Jaguar Land Rover develops “trustworthy” autonomous cars

Jaguar Land Rover hopes to instill confidence in autonomous vehicles with a system which projects their intended movements onto the road

Jaguar Land Rover has developed a system that projects an autonomous vehicle’s direction of travel onto the road, informing other road users of its intentions. The system is being built as part of a research project into how people can develop their trust in autonomous vehicles.

The new technology is being trialled on a fleet of autonomous pods (supplied by Aurrigo). It works by beaming a series of “light-bar” projections onto the road, with the gaps between the light-bars being used to express the pods’ intended actions.

• Everything you need to know about autonomous vehicles

For example, the gaps between the light bars narrow as the autonomous pods decelerate, closing to a single beam when stopped. The light bars widen again as the pods accelerate, and fan out to either the left or right when the pods are cornering.

Trials were conducted last year by a team of engineers and cognitive psychologists, working at Jaguar Land Rover’s “Future Mobility” division. The research was in response to a recent study into the perception of driverless cars, which revealed 41 percent of drivers and pedestrians were worried about sharing the road with autonomous vehicles.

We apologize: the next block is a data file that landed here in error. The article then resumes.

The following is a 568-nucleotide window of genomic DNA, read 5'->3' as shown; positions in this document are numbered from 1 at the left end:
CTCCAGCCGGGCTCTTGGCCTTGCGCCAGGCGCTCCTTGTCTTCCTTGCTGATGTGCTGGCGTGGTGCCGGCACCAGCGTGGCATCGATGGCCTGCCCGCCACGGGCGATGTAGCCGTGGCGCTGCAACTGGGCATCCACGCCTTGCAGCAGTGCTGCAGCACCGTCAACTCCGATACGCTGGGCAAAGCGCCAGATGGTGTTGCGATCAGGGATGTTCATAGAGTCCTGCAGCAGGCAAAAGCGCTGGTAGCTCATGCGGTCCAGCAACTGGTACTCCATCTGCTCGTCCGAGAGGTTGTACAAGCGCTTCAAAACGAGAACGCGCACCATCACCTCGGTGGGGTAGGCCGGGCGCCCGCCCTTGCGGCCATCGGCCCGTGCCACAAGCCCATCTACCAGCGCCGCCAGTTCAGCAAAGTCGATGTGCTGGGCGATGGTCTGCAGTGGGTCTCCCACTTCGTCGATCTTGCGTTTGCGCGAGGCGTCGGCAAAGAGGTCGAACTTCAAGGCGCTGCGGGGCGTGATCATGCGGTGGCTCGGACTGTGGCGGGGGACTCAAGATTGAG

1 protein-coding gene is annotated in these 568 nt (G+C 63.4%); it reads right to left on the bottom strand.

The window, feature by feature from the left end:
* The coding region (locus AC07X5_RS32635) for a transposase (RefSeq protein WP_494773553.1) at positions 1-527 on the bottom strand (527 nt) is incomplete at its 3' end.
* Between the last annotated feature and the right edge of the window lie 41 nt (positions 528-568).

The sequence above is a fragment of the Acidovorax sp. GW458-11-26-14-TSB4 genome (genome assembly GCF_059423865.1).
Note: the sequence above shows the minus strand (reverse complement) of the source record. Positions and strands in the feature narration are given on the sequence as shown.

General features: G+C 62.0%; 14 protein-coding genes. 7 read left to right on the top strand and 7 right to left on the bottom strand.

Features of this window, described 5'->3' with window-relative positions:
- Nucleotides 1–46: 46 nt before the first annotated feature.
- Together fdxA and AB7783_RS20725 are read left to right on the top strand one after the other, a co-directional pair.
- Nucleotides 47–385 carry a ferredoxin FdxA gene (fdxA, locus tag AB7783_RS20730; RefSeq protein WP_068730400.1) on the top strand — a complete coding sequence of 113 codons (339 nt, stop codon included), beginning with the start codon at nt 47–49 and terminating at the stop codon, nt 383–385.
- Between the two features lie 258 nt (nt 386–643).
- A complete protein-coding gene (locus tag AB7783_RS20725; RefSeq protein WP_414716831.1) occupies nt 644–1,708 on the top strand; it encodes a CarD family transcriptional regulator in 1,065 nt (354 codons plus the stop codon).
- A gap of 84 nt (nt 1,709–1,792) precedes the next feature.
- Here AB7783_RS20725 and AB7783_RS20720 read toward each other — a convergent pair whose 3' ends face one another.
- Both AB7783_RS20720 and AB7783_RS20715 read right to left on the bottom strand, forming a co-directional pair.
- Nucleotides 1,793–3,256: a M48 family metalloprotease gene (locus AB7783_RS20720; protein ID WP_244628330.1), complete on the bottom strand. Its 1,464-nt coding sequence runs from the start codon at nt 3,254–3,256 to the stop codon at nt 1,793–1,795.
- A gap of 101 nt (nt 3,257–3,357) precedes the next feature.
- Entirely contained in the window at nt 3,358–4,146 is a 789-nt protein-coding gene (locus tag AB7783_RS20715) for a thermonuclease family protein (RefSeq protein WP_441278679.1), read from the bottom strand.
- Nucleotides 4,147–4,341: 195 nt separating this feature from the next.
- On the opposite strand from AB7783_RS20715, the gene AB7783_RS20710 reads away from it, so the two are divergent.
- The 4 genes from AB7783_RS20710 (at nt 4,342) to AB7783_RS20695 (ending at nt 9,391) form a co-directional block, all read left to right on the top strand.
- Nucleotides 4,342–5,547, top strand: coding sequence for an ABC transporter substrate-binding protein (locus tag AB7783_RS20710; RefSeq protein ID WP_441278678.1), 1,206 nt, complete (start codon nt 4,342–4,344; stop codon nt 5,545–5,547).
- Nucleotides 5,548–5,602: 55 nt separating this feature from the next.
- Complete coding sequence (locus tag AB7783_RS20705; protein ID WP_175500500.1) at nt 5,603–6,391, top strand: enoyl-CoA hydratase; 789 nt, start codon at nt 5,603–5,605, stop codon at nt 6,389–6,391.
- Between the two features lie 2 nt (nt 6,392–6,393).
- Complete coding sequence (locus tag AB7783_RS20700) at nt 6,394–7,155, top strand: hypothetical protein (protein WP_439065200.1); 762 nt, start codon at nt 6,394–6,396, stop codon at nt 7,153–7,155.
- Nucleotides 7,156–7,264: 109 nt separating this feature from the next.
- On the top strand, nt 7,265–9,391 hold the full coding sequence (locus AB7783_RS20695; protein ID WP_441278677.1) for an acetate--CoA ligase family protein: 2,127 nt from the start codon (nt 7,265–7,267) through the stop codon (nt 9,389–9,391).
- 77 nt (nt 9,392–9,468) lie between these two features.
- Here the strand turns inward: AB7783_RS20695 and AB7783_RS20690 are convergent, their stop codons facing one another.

Testing took place on a fabricated street scene and based around a “trust trial” programme, with Jaguar’s engineers recording pedestrian trust levels after each encounter with an autonomous pod. In a bid to improve trust levels, Jaguar Land Rover even fitted a set of “virtual eyes” to each pod to see if making eye-contact improved trust in the technology.

The study is part of Jaguar Land Rover’s ongoing research into how humans and autonomous vehicle will interact in the future. Pete Bennett, Future Mobility Research Manager at Jaguar Land Rover said: “Just like any new technology, humans have to learn to trust it, and when it comes to autonomous vehicles, pedestrians must have confidence they can cross the road safely.”

Jaguar Land Rover is yet to confirm whether the technology will feature on any of its vehicles, but the company has confirmed that the research is part of its long-term goals of improving mobility and making cars safer.

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